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Prevalence and trends of transfusion transmissible infections among blood donors in the State of Qatar, 2013–2017

Authors
  • Aabdien, Mohamed1
  • Selim, Nagah2, 3
  • Himatt, Sayed4
  • Hmissi, Saloua5
  • Merenkov, Zeyd5
  • AlKubaisi, Noora2
  • Abdel-Rahman, Manar E.6
  • Abdelmola, Abdelatif7
  • Khelfa, Shadi7
  • Farag, Elmoubasher4
  • Al-Romaihi, Hamad E.4
  • Al-Thani, Mohamed4
  • Derbala, Moutaz7
  • Al-Kaabi, Saad7
  • 1 Hamad Medical Corporation, Doha, State of Qatar , Doha (Qatar)
  • 2 Community Medicine Training Program- Primary Health Care Corporation, Doha, Qatar , Doha (Qatar)
  • 3 Faculty of Medicine- Cairo University, Cairo, Egypt , Cairo (Egypt)
  • 4 Public Health Department- Ministry of Public Health, Doha, Qatar , Doha (Qatar)
  • 5 Blood Donation Unit- Hamad Medical Corporation, Doha, Qatar , Doha (Qatar)
  • 6 Qatar University, Doha, Qatar , Doha (Qatar)
  • 7 Gastroenterology and Hepatology Department- Hamad Medical Corporation, Doha, Qatar , Doha (Qatar)
Type
Published Article
Journal
BMC Infectious Diseases
Publisher
Springer (Biomed Central Ltd.)
Publication Date
Aug 20, 2020
Volume
20
Issue
1
Identifiers
DOI: 10.1186/s12879-020-05344-5
Source
Springer Nature
Keywords
License
Green

Abstract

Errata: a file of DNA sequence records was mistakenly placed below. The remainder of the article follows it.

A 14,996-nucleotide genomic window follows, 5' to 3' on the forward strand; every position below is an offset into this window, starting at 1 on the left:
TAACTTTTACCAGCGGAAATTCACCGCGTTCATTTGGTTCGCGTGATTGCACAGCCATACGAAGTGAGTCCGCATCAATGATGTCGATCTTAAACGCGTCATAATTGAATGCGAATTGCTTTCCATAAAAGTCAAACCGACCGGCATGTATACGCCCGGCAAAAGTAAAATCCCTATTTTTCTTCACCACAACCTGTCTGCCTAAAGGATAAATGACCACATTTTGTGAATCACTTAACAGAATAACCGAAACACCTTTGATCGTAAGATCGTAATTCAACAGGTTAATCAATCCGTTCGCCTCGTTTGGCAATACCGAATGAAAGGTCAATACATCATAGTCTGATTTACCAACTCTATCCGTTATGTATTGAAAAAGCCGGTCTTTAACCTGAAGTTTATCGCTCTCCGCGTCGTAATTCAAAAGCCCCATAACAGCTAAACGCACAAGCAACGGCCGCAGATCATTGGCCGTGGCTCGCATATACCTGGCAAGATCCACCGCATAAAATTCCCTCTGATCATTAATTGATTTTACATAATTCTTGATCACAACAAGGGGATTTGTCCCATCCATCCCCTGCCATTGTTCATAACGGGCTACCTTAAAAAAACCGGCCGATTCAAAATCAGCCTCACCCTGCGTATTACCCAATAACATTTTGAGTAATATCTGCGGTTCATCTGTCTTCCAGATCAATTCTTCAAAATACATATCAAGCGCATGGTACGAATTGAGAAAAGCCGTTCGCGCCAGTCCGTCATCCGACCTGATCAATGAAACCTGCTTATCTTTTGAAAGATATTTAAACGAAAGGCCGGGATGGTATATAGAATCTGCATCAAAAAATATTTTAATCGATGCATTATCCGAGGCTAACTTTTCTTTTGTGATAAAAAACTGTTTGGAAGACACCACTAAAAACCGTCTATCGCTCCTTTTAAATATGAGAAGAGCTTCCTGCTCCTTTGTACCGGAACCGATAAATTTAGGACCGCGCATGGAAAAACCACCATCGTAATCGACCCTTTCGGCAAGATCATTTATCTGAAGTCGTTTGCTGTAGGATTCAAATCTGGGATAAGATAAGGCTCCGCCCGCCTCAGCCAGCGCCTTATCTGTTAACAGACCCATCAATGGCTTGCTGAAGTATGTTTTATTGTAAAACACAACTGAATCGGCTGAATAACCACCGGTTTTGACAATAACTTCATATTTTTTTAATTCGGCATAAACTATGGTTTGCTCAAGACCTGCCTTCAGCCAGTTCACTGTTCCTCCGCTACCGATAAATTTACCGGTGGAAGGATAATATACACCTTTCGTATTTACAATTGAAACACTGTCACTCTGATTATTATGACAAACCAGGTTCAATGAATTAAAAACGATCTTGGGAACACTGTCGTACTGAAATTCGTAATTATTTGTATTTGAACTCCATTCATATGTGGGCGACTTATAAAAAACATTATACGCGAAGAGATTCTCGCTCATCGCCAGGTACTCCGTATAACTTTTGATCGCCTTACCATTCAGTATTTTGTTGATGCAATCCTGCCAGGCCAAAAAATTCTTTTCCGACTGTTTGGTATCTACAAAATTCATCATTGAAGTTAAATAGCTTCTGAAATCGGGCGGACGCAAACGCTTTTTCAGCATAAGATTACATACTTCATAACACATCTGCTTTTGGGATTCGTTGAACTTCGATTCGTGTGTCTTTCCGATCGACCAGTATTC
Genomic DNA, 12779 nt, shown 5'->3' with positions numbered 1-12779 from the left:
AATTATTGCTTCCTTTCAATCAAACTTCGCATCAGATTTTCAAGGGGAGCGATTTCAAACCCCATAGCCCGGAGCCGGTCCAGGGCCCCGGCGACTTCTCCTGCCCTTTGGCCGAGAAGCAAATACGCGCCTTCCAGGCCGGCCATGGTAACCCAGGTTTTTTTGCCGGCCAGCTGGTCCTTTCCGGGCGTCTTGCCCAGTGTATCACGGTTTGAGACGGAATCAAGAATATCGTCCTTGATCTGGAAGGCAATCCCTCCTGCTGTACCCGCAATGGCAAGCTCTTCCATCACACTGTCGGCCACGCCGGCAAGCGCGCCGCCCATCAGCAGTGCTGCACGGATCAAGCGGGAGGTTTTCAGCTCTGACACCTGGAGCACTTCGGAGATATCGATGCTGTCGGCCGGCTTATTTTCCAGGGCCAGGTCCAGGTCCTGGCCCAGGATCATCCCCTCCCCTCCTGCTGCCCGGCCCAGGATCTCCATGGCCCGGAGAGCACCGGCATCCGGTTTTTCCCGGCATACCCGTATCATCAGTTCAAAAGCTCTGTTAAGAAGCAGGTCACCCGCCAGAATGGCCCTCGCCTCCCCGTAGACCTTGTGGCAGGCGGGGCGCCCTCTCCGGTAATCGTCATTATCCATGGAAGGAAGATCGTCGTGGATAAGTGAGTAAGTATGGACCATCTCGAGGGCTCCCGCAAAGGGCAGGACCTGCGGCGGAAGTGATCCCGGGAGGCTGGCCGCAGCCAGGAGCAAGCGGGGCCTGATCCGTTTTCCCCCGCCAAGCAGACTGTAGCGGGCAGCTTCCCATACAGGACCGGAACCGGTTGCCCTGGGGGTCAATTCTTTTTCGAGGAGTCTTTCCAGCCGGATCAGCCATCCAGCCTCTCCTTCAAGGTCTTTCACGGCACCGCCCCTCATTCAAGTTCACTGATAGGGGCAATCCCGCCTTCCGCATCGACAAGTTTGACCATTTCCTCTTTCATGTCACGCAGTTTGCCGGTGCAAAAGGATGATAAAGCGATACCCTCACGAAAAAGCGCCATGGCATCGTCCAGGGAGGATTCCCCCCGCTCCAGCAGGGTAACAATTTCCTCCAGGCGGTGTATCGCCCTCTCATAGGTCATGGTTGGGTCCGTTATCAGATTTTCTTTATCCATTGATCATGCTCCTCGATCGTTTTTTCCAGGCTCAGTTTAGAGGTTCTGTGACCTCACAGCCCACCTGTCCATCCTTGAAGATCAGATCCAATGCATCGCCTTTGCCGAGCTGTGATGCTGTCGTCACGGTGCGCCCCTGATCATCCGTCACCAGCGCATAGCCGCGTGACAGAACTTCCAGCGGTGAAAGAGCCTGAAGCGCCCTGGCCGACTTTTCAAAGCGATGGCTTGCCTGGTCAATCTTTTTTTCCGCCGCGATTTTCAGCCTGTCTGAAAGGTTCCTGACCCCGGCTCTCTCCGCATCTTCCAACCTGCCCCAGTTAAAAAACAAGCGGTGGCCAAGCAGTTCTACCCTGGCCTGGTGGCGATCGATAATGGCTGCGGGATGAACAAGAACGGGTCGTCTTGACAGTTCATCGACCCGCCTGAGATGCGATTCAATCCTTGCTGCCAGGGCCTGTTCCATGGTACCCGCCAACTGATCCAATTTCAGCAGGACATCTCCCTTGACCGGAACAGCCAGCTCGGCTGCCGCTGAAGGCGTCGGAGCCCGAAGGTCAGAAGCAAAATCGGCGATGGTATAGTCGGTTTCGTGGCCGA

BackgroundMillions of lives around the world are being saved annually through blood transfusion. However, blood transfusion is among the essential vehicles for transmitting infections. The overall prevalence of Transfusion Transmissible Infections among blood donors differs around the world, reflecting the variation in the prevalence of these infections. This study aims to assess the prevalence and trends of Transfusion Transmissible Infections among blood donors in Qatar.MethodsThis is a cross-sectional study utilizing donation records of 5 years from January 2013 to December 2017. We included in the study results for all screening and confirmatory tests for Hepatitis B Virus, Hepatitis C Virus, Human T-lymphotropic Virus-I/II, Syphilis and Malaria.ResultsAmong the 190,509 donations received at the donation centre during the study period, about 91% of donations were received from males and 9% from females. The overall positivity rate for all tests was 1.87, 2.23, 1.78, 2.31, 2.67% for the years 2013 through 2017, with an increasing yearly trend by 6% each year. The overall positivity rates for Hepatitis C Virus, Human T-lymphotropic Virus-I/II, Hepatitis B Virus, Syphilis and Malaria (2013–2017) were 0.60, 0.18, 0.30, 0.43 and 0.20%, respectively.ConclusionThe overall positivity rate of all tests combined for the Transfusion Transmissible Infections demonstrated a gradually increasing trend from 2013 to 2017. However, the trend for each infection (Hepatitis C Virus, Hepatitis B Virus, Syphilis and Malaria) was fluctuating except for Human T-lymphotropic Virus-I/II, which was increasing. Supporting the development of effective prevention and control strategies requires further comprehensive investigations for better estimation of the burden of these infections.

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